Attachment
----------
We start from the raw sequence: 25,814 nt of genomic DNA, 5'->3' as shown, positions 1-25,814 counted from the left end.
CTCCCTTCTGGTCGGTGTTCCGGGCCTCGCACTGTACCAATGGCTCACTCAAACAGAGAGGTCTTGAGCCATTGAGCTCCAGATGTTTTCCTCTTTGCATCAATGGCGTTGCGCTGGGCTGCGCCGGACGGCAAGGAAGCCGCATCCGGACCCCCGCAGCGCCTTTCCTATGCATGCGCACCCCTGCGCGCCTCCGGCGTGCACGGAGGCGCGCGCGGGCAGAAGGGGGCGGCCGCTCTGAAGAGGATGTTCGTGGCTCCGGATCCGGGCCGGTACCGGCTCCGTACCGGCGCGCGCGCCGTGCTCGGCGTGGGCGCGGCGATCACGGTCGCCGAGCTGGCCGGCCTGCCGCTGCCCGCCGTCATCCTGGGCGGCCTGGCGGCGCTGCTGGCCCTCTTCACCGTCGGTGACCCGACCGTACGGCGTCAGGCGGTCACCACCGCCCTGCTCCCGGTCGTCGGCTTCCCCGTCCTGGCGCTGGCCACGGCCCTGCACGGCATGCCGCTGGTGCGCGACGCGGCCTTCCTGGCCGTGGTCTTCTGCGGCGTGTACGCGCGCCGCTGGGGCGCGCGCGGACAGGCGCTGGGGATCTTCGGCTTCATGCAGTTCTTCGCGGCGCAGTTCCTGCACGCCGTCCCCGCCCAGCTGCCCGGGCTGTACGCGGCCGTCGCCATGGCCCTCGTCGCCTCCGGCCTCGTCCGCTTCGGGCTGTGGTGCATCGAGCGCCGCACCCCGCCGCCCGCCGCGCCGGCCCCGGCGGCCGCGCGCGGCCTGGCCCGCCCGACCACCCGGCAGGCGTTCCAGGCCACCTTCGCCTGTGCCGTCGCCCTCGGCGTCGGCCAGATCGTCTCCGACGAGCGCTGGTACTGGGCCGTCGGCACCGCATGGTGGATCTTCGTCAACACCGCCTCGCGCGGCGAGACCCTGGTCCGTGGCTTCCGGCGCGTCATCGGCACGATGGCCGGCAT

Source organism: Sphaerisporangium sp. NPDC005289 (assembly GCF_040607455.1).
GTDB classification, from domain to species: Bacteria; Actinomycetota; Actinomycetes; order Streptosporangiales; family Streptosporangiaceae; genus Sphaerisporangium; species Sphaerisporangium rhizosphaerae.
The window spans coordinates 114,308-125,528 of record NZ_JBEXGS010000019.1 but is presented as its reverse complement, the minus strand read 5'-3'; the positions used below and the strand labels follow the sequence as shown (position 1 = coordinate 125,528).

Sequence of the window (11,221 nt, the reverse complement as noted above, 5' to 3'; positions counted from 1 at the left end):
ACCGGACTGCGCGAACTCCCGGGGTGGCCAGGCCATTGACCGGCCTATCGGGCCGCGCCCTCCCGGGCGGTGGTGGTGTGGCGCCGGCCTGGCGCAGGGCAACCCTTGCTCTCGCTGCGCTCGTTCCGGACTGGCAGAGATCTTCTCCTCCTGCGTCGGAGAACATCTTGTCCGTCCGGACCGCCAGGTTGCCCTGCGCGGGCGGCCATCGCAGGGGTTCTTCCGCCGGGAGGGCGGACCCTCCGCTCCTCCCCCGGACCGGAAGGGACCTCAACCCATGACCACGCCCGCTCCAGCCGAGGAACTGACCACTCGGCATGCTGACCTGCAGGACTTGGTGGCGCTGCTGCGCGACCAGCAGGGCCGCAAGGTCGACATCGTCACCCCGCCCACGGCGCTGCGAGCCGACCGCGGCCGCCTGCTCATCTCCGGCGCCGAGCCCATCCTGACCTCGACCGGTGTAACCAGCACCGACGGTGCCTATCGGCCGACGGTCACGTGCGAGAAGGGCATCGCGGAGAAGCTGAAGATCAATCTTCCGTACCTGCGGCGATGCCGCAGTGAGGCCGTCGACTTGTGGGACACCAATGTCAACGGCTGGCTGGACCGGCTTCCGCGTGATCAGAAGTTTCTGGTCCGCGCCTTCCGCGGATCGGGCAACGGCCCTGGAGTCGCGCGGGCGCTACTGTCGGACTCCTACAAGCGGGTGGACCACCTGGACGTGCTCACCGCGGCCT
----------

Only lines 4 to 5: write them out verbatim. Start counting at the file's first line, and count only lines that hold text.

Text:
GTDB classification, from domain to species: Bacteria; Actinomycetota; Actinomycetes; order Streptosporangiales; family Streptosporangiaceae; genus Sphaerisporangium; species Sphaerisporangium rhizosphaerae.
The window spans coordinates 114,308-125,528 of record NZ_JBEXGS010000019.1 but is presented as its reverse complement, the minus strand read 5'-3'; the positions used below and the strand labels follow the sequence as shown (position 1 = coordinate 125,528).